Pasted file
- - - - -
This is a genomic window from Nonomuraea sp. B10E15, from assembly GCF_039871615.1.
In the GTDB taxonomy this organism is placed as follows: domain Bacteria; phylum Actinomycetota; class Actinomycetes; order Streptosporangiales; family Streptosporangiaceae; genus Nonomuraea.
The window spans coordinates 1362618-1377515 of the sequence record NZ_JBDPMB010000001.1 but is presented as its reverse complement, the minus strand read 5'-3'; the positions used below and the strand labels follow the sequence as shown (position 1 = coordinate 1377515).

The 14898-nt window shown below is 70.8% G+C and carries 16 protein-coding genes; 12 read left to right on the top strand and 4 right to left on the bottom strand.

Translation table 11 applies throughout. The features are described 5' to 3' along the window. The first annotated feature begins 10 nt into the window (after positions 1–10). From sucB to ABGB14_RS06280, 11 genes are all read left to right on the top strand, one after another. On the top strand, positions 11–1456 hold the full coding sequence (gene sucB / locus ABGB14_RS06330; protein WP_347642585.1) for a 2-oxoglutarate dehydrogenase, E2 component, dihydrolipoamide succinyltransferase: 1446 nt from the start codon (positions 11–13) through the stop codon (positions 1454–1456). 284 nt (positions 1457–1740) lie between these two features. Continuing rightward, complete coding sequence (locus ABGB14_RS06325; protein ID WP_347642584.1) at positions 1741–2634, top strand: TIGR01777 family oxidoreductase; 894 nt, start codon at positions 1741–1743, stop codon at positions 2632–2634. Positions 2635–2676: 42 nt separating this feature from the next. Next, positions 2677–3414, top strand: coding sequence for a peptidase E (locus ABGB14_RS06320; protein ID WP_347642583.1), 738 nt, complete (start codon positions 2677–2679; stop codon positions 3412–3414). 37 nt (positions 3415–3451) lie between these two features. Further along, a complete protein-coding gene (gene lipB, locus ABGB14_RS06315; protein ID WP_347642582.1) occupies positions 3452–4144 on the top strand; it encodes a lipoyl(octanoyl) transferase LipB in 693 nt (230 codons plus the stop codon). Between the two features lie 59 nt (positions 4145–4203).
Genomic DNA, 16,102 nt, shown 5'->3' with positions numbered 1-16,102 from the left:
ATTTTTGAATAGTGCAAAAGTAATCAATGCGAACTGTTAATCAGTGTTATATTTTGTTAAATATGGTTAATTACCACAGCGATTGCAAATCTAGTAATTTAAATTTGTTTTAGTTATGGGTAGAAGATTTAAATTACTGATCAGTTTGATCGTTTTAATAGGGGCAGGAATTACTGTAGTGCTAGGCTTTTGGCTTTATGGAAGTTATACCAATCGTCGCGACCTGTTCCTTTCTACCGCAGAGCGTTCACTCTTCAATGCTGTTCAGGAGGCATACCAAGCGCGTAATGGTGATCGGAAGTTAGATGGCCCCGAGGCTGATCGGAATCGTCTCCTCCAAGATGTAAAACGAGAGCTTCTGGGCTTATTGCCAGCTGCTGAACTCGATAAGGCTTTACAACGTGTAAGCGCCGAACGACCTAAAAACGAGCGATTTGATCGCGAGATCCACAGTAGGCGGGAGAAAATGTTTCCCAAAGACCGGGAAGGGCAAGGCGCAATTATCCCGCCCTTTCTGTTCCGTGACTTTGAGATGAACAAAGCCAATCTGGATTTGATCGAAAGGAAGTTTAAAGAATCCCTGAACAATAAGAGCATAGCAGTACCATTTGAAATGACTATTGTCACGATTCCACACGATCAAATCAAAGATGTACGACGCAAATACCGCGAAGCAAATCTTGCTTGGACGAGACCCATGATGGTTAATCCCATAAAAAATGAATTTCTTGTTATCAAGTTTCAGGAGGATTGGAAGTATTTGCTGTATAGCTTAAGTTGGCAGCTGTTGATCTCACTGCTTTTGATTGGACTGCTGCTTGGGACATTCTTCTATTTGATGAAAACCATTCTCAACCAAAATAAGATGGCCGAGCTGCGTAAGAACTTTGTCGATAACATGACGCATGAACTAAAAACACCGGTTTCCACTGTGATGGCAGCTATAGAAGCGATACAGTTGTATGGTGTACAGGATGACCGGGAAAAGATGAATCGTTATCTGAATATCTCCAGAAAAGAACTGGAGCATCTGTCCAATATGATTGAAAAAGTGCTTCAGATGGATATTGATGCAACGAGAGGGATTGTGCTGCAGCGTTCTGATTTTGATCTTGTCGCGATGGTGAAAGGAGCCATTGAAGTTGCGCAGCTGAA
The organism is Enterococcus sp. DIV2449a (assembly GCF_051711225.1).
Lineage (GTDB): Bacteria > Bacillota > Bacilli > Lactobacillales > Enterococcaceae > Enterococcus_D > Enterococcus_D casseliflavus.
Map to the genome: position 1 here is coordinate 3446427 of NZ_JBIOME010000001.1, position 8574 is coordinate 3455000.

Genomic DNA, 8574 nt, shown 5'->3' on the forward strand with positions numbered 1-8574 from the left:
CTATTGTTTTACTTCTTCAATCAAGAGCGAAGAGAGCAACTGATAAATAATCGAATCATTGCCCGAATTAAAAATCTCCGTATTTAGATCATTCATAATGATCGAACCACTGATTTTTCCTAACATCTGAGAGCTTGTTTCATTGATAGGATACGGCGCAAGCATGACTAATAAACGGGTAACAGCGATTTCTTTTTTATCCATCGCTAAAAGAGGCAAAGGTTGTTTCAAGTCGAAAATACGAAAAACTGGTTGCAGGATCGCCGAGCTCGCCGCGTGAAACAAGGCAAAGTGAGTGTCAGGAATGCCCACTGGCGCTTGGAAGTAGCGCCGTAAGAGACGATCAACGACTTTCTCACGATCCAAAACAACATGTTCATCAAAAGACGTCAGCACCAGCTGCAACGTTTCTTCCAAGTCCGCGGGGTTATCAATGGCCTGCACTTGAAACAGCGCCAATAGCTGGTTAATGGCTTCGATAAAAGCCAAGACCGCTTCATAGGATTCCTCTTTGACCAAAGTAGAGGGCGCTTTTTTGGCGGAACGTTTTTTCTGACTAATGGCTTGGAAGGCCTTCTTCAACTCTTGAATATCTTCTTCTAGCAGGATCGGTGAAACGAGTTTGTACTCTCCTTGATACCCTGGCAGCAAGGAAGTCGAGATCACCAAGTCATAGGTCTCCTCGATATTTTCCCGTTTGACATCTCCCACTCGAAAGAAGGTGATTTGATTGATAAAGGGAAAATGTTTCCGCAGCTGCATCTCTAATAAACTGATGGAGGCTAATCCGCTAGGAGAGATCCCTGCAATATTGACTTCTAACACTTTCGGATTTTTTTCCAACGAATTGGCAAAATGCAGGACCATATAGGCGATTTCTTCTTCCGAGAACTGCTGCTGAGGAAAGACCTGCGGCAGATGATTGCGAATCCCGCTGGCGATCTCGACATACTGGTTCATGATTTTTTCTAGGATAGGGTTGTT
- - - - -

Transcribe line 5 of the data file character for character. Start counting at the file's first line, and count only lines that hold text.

Translation table 11 applies throughout. The features are described 5' to 3' along the window. The first annotated feature begins 10 nt into the window (after positions 1–10). From sucB to ABGB14_RS06280, 11 genes are all read left to right on the top strand, one after another. On the top strand, positions 11–1456 hold the full coding sequence (gene sucB / locus ABGB14_RS06330; protein WP_347642585.1) for a 2-oxoglutarate dehydrogenase, E2 component, dihydrolipoamide succinyltransferase: 1446 nt from the start codon (positions 11–13) through the stop codon (positions 1454–1456). 284 nt (positions 1457–1740) lie between these two features. Continuing rightward, complete coding sequence (locus ABGB14_RS06325; protein ID WP_347642584.1) at positions 1741–2634, top strand: TIGR01777 family oxidoreductase; 894 nt, start codon at positions 1741–1743, stop codon at positions 2632–2634. Positions 2635–2676: 42 nt separating this feature from the next. Next, positions 2677–3414, top strand: coding sequence for a peptidase E (locus ABGB14_RS06320; protein ID WP_347642583.1), 738 nt, complete (start codon positions 2677–2679; stop codon positions 3412–3414). 37 nt (positions 3415–3451) lie between these two features. Further along, a complete protein-coding gene (gene lipB, locus ABGB14_RS06315; protein ID WP_347642582.1) occupies positions 3452–4144 on the top strand; it encodes a lipoyl(octanoyl) transferase LipB in 693 nt (230 codons plus the stop codon). Between the two features lie 59 nt (positions 4145–4203).